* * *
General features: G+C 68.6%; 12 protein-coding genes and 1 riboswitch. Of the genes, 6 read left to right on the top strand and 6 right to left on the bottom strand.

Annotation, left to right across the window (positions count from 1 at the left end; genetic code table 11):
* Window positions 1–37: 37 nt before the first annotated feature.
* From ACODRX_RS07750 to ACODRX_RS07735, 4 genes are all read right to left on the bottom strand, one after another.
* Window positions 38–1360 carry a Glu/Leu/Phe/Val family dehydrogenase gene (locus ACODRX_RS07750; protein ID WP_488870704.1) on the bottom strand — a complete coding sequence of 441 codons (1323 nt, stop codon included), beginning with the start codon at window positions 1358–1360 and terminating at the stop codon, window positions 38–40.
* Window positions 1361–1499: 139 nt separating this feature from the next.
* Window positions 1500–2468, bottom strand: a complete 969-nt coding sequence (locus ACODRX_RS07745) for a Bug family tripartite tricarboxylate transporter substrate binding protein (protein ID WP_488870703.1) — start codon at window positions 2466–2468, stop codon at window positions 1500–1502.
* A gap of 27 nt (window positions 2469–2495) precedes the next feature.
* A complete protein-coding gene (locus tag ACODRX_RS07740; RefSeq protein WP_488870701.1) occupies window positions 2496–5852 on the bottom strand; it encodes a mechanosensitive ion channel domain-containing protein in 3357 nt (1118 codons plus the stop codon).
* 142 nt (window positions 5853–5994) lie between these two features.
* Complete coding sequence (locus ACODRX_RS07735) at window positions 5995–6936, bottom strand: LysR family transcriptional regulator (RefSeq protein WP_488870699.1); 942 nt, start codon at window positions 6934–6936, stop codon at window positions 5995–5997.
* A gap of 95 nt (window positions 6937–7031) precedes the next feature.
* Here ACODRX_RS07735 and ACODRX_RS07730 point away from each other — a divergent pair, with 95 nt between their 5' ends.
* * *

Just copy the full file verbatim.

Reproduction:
General features: G+C 68.6%; 12 protein-coding genes and 1 riboswitch. Of the genes, 6 read left to right on the top strand and 6 right to left on the bottom strand.

Annotation, left to right across the window (positions count from 1 at the left end; genetic code table 11):
* Window positions 1–37: 37 nt before the first annotated feature.
* From ACODRX_RS07750 to ACODRX_RS07735, 4 genes are all read right to left on the bottom strand, one after another.
* Window positions 38–1360 carry a Glu/Leu/Phe/Val family dehydrogenase gene (locus ACODRX_RS07750; protein ID WP_488870704.1) on the bottom strand — a complete coding sequence of 441 codons (1323 nt, stop codon included), beginning with the start codon at window positions 1358–1360 and terminating at the stop codon, window positions 38–40.
* Window positions 1361–1499: 139 nt separating this feature from the next.
* Window positions 1500–2468, bottom strand: a complete 969-nt coding sequence (locus ACODRX_RS07745) for a Bug family tripartite tricarboxylate transporter substrate binding protein (protein ID WP_488870703.1) — start codon at window positions 2466–2468, stop codon at window positions 1500–1502.
* A gap of 27 nt (window positions 2469–2495) precedes the next feature.
* A complete protein-coding gene (locus tag ACODRX_RS07740; RefSeq protein WP_488870701.1) occupies window positions 2496–5852 on the bottom strand; it encodes a mechanosensitive ion channel domain-containing protein in 3357 nt (1118 codons plus the stop codon).
* 142 nt (window positions 5853–5994) lie between these two features.
* Complete coding sequence (locus ACODRX_RS07735) at window positions 5995–6936, bottom strand: LysR family transcriptional regulator (RefSeq protein WP_488870699.1); 942 nt, start codon at window positions 6934–6936, stop codon at window positions 5995–5997.
* A gap of 95 nt (window positions 6937–7031) precedes the next feature.
* Here ACODRX_RS07735 and ACODRX_RS07730 point away from each other — a divergent pair, with 95 nt between their 5' ends.